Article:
Could Apple crack the wearable solar code?

If there’s one thing obvious within all the rumors of a coming iWatch from Apple is the reality that no one wants to charge a watch every day or every other day. This would be a classic example of a device that is less convenient than what we already have. (I know that an iWatch would be miles away from what a Swatch does, but from a consumer behavior perspective, I think it’s fair to say folks don’t want to take their watch off every night and charge it. I also suspect they don’t want to worry about whether they forgot to take it off before showering.)

That leaves a couple options. Make it extraordinarily low power. That’s going to be almost impossible with a high resolution display. The Kindle has such incredible battery life because eink isn’t back lit. The other alternatives? Figure out a way for the watch to charge itself.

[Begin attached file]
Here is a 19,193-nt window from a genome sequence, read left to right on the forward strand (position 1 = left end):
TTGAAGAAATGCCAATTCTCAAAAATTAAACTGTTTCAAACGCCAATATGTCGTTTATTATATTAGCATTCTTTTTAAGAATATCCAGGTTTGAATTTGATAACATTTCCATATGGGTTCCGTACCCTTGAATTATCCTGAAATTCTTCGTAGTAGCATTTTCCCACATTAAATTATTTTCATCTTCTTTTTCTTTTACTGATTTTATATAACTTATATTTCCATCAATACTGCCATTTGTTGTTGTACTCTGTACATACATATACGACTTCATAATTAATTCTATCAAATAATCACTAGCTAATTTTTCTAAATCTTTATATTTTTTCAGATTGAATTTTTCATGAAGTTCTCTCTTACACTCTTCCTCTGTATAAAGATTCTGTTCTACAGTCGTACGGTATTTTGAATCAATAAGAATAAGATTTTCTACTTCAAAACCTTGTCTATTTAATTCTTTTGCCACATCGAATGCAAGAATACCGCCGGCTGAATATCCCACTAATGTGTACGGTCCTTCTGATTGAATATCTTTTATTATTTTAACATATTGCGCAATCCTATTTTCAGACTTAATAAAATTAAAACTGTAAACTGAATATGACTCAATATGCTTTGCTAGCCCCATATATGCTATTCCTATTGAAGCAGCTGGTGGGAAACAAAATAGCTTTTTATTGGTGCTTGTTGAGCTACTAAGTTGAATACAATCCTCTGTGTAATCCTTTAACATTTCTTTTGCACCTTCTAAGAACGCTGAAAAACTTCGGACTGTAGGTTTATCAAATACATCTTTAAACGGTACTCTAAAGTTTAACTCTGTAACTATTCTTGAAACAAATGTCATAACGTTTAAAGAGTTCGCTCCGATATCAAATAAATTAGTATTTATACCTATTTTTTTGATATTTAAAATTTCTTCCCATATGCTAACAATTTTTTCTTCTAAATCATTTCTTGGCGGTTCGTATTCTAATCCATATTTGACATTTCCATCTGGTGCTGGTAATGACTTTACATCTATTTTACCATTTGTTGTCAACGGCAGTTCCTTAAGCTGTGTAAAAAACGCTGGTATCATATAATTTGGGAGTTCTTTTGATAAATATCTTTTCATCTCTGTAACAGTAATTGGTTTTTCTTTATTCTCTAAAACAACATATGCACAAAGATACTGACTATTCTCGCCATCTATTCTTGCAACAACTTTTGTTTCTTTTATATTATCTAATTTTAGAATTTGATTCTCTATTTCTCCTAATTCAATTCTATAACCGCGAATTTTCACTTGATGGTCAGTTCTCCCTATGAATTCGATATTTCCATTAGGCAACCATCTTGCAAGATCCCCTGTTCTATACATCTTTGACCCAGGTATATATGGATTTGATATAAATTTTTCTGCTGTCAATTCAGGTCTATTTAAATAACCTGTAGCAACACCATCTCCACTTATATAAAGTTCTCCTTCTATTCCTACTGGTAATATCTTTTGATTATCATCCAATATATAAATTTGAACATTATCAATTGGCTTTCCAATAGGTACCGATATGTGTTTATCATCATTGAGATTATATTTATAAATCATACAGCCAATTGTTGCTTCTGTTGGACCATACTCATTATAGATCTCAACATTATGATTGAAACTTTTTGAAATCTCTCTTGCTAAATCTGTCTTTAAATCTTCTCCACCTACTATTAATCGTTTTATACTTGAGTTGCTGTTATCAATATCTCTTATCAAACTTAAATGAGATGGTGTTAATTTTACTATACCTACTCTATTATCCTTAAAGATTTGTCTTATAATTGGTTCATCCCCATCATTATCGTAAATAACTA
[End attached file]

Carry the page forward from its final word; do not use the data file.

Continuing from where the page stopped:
The leading theories (rumors) are that Apple is looking at some kind of glass with solar capabilities or even that the company is exploring charging systems that work based on movement, a design that exists in current watches. The solar argument is related to reports that Apple might be adding a solar charging layer to its sapphire glass screens. The issue is whether the current generated by such a small surface area really makes much of a difference and whether we actually use these devices in environments with sufficient access to light.

Given the job postings at Apple related to solar and battery tech, it’s not a stretch to think that Apple is also trying to answer these questions.

Relevant Analyst
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Adam Lesser

Cleantech Curator Gigaom Research

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